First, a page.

Stephanie Healy moved in with her partner two days before lockdown was announced in the UK. They’d been dating since Feb. 2019 and until this point, she’d been vocal about not wanting to move in. Making the decision to move in, she has been living out of one bag for the entirety of the government’s stay-at-home restrictions. “It was make or break really,” she said. “And now that I’m here, I genuinely couldn’t imagine being anywhere else.
“I’d been holding off on it because it freaked me out (avoidant attachment over here!), and we agreed I’d stay at his for a few weeks whilst I continued renting my old flat to see how it went,” she explained. “Then lockdown happened, and I couldn’t go back because my housemates were vulnerable.” In the absence of being able to leave and have her own space in her newfound living arrangement, Healy found she needed to get better at communicating. She’s no longer living out of a suitcase either after moving all her things across last weekend, and says moving in with her partner has definitely solidified their relationship.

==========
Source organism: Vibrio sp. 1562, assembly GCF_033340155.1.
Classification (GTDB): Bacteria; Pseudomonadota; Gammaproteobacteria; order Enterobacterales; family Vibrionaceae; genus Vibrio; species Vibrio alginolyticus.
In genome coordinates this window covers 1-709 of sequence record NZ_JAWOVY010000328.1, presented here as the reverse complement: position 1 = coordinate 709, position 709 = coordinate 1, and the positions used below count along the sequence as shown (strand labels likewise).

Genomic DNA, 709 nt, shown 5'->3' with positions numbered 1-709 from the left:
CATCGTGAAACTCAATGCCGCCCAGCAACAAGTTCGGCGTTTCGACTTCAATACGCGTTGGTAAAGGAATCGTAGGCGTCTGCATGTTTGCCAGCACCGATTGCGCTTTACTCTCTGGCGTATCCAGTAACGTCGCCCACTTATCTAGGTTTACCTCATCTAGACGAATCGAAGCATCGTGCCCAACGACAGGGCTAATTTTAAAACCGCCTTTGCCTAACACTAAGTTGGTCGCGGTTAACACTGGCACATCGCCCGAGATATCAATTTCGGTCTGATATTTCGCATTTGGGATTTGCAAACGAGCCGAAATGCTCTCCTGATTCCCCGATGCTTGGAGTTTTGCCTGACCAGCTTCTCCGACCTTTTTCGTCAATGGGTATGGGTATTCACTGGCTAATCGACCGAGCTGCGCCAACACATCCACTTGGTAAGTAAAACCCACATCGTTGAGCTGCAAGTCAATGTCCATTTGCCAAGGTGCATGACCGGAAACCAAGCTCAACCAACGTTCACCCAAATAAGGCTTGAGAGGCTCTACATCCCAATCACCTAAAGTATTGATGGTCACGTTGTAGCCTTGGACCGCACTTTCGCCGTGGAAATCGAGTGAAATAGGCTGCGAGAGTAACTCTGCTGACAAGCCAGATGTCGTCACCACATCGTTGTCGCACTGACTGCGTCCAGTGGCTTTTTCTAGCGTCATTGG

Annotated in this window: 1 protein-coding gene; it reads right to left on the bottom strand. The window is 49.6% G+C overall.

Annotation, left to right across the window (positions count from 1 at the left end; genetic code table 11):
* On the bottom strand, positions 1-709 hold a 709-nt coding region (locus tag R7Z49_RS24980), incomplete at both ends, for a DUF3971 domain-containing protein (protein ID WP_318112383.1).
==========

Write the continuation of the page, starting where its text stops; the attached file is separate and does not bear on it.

In many respects, life has slowed down in lockdown. But for some of us, that slowing down has prompted other aspects of our lives to speed up. For some, it meant taking their relationship to the next level. For others, it meant finally accepting that you’re just not right for each other.
The true test, of course, is whether your relationship continues once lockdown ends, and when COVID restrictions begin to lift.